From a guest writer who’s work I hope to see more of…
For some time, along with two friends Mary and David, I have pondered the problem of spiritual healing. Apart from other types of miracles such as controlling the elements, various types of human inhabitation and incarnation, and transmutation, spiritual healing identifies a flaw in religious belief that I cannot let stand without a few words of deliberate thought. Let me begin with the most flagrant of these irrationalities, that is Leprosy.
The Biblical Law of Leprosy
The following passage is the first law concerning Leprosy. Later accounts in the Old Testament and New Testament have prophets instantly curing Leprosy, or being asked to do so, by waving or laying on of hands. Why this law should ever have a dispensation will not be covered at this time, but make no mistake, the following text is referred to as a “law” (v2).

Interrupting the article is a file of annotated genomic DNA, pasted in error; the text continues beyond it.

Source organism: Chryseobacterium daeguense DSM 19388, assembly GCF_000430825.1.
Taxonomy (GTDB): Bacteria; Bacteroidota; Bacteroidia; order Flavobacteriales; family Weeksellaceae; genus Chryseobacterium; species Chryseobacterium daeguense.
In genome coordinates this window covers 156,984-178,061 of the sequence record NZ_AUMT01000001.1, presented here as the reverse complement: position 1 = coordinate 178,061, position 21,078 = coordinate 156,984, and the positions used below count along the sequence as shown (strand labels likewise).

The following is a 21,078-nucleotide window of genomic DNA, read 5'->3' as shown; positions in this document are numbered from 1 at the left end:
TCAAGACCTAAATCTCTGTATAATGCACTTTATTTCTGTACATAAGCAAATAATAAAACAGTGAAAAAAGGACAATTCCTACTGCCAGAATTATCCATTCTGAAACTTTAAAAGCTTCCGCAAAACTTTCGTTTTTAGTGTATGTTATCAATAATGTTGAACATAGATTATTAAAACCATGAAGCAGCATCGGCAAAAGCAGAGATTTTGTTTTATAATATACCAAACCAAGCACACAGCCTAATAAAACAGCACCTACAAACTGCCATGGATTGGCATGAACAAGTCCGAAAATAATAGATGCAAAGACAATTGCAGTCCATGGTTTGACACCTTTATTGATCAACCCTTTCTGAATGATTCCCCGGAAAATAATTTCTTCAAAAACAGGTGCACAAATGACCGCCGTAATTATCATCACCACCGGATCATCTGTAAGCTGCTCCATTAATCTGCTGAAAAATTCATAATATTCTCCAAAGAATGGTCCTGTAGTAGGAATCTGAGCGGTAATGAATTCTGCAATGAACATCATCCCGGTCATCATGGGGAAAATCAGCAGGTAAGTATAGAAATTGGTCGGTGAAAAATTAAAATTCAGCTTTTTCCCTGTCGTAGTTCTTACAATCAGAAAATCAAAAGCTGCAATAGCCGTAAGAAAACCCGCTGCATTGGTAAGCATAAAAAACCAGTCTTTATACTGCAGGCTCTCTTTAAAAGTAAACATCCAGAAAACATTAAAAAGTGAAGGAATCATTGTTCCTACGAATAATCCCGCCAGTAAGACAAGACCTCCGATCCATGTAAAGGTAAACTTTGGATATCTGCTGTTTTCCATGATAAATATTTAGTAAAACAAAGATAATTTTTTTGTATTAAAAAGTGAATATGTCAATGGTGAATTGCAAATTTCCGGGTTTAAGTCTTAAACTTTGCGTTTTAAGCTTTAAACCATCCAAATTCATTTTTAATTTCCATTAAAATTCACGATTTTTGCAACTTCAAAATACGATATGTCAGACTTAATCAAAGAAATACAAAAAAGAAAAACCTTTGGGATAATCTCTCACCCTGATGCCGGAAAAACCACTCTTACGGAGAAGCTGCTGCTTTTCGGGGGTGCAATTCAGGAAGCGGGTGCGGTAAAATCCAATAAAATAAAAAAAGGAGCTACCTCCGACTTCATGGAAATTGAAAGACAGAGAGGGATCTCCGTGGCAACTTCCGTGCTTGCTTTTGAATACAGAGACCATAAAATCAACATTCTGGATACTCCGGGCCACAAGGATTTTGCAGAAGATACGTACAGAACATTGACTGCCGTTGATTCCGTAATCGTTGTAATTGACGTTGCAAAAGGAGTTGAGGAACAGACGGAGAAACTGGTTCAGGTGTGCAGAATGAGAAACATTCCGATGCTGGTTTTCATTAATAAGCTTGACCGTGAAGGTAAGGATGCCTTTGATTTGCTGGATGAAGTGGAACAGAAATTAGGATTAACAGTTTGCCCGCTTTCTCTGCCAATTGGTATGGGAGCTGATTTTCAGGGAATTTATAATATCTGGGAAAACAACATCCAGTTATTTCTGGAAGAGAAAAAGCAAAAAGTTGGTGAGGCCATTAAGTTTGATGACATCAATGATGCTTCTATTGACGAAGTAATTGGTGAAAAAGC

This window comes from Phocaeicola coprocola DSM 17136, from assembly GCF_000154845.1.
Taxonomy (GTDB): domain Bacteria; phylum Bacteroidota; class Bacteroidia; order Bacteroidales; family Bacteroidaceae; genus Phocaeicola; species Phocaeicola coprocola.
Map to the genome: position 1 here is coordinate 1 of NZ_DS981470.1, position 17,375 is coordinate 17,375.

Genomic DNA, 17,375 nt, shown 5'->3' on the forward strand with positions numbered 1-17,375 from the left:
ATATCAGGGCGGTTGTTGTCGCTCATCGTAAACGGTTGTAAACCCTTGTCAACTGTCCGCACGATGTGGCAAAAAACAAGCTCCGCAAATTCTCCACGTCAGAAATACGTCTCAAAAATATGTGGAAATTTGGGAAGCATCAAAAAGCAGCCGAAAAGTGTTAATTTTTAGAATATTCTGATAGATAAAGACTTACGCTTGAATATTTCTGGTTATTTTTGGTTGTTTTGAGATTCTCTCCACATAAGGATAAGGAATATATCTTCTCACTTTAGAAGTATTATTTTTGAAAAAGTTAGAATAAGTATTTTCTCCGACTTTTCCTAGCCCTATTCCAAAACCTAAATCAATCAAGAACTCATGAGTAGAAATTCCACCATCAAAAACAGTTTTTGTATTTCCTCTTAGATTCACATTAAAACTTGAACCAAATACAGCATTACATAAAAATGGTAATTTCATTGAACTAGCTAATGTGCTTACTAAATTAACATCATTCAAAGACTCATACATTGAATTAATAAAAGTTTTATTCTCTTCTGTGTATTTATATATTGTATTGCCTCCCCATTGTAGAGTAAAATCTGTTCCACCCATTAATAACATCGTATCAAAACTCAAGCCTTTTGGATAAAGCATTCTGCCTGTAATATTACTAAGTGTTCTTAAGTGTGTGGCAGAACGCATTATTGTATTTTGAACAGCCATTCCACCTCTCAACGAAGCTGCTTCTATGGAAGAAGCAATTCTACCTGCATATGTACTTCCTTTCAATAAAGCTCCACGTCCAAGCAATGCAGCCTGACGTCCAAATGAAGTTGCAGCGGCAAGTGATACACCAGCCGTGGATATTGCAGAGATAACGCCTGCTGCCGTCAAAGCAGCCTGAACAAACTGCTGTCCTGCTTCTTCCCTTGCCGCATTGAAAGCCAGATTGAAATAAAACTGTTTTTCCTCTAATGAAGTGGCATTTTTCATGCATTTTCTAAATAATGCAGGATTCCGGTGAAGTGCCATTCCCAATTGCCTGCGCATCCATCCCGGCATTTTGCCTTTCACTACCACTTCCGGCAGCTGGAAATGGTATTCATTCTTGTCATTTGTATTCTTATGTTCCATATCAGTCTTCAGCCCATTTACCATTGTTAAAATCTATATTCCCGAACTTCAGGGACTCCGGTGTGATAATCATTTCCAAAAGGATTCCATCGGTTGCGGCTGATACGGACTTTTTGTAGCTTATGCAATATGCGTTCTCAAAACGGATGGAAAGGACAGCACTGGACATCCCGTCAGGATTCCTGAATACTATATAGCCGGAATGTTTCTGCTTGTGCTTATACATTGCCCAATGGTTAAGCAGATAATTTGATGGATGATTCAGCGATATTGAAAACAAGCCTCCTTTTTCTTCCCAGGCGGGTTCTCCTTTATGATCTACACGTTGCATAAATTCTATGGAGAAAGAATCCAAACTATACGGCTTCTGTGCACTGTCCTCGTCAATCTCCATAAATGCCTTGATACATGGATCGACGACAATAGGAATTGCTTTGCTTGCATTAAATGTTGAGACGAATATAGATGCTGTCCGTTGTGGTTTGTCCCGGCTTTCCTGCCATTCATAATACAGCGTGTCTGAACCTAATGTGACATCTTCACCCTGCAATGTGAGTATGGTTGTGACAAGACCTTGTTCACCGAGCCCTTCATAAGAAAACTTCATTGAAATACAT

Lev 14:2 “This shall be the law of the leprous person for the day of his cleansing. He shall be brought to the priest, Lev 14:3 and the priest shall go out of the camp, and the priest shall look. Then, if the case of leprous disease is healed in the leprous person, Lev 14:4 the priest shall command them to take for him who is to be cleansed two live clean birds and cedarwood and scarlet yarn and hyssop. Lev 14:5 And the priest shallow command them to kill one of the birds in an earthenware vessel over fresh water. Lev 14:6 He shall take the live bird with the ´ and the scarlet yarn and the hyssop, and dip them and the live bird in the blood of the bird that was killed over the fresh water. Lev 14:7 And he shall sprinkle it seven times on him who is to be cleansed of the leprous disease. Then he shall pronounce him clean and shall let the living bird go into the open field. Lev 14:8 And he who is to be cleansed shall wash his clothes and shave off all his hair and bathe himself in water, and he shall be clean. And after that he may come into the camp, but live outside his tent seven days. Lev 14:9 And on the seventh day he shall shave off all his hair from his head, his beard, and his eyebrows. He shall shave off all his hair, and then he shall wash his clothes and bathe his body in water, and he shall be clean. Lev 14:10 “And on the eighth day he shall take two male lambs without blemish, and one ewe lamb a year old without blemish, and a grain offering of three tenths of an ephah of fine flour mixed with oil, and one log of oil. Lev 14:11 And the priest who cleanses him shall set the man who is to be cleansed and these things before the LORD, at the entrance of the tent of meeting. Lev 14:12 And the priest shall take one of the male lambs and offer it for a guilt offering, along with the log of oil, and wave them for a wave offering before the LORD. Lev 14:13 And he shall kill the lamb in the place where they kill the sin offering and the burnt offering, in the place of the sanctuary. For the guilt offering, like the sin offering, belongs to the priest; it is most holy. Lev 14:14 The priest shall take some of the blood of the guilt offering, and the priest shall put it on the lobe of the right ear of him who is to be cleansed and on the thumb of his right hand and on the big toe of his right foot. Lev 14:15 Then the priest shall take some of the log of oil and pour it into the palm of his own left hand Lev 14:16 and dip his right finger in the oil that is in his left hand and sprinkle some oil with his finger seven times before the LORD. Lev 14:17 And some of the oil that remains in his hand the priest shall put on the lobe of the right ear of him who is to be cleansed and on the thumb of his right hand and on the big toe of his right foot, on top of the blood of the guilt offering. Lev 14:18 And the rest of the oil that is in the priest’s hand he shall put on the head of him who is to be cleansed. Then the priest shall make atonement for him before the LORD. Lev 14:19 The priest shall offer the sin offering, to make atonement for him who is to be cleansed from his uncleanness. And afterward he shall kill the burnt offering. Lev 14:20 And the priest shall offer the burnt offering and the grain offering on the altar. Thus the priest shall make atonement for him, and he shall be clean.